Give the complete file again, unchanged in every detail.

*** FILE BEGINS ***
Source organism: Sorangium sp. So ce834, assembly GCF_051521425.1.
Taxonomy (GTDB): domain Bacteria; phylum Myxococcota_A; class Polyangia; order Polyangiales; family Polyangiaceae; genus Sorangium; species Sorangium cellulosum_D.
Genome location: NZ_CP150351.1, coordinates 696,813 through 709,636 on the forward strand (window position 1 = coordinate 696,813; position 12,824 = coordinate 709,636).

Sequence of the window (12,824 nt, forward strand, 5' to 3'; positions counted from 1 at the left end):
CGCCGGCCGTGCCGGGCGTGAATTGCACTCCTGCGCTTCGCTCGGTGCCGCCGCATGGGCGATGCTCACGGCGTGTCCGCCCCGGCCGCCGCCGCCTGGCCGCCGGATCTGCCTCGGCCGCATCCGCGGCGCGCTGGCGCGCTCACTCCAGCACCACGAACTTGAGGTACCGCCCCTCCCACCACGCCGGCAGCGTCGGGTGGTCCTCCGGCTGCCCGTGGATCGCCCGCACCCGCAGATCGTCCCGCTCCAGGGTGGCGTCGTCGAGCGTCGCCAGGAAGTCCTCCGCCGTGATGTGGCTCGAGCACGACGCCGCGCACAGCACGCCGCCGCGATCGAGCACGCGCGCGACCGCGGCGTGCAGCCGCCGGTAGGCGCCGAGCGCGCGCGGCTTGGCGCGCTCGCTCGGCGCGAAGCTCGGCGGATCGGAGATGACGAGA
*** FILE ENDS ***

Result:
Source organism: Sorangium sp. So ce834, assembly GCF_051521425.1.
Taxonomy (GTDB): domain Bacteria; phylum Myxococcota_A; class Polyangia; order Polyangiales; family Polyangiaceae; genus Sorangium; species Sorangium cellulosum_D.
Genome location: NZ_CP150351.1, coordinates 696,813 through 709,636 on the forward strand (window position 1 = coordinate 696,813; position 12,824 = coordinate 709,636).

Sequence of the window (12,824 nt, forward strand, 5' to 3'; positions counted from 1 at the left end):
CGCCGGCCGTGCCGGGCGTGAATTGCACTCCTGCGCTTCGCTCGGTGCCGCCGCATGGGCGATGCTCACGGCGTGTCCGCCCCGGCCGCCGCCGCCTGGCCGCCGGATCTGCCTCGGCCGCATCCGCGGCGCGCTGGCGCGCTCACTCCAGCACCACGAACTTGAGGTACCGCCCCTCCCACCACGCCGGCAGCGTCGGGTGGTCCTCCGGCTGCCCGTGGATCGCCCGCACCCGCAGATCGTCCCGCTCCAGGGTGGCGTCGTCGAGCGTCGCCAGGAAGTCCTCCGCCGTGATGTGGCTCGAGCACGACGCCGCGCACAGCACGCCGCCGCGATCGAGCACGCGCGCGACCGCGGCGTGCAGCCGCCGGTAGGCGCCGAGCGCGCGCGGCTTGGCGCGCTCGCTCGGCGCGAAGCTCGGCGGATCGGAGATGACGAGA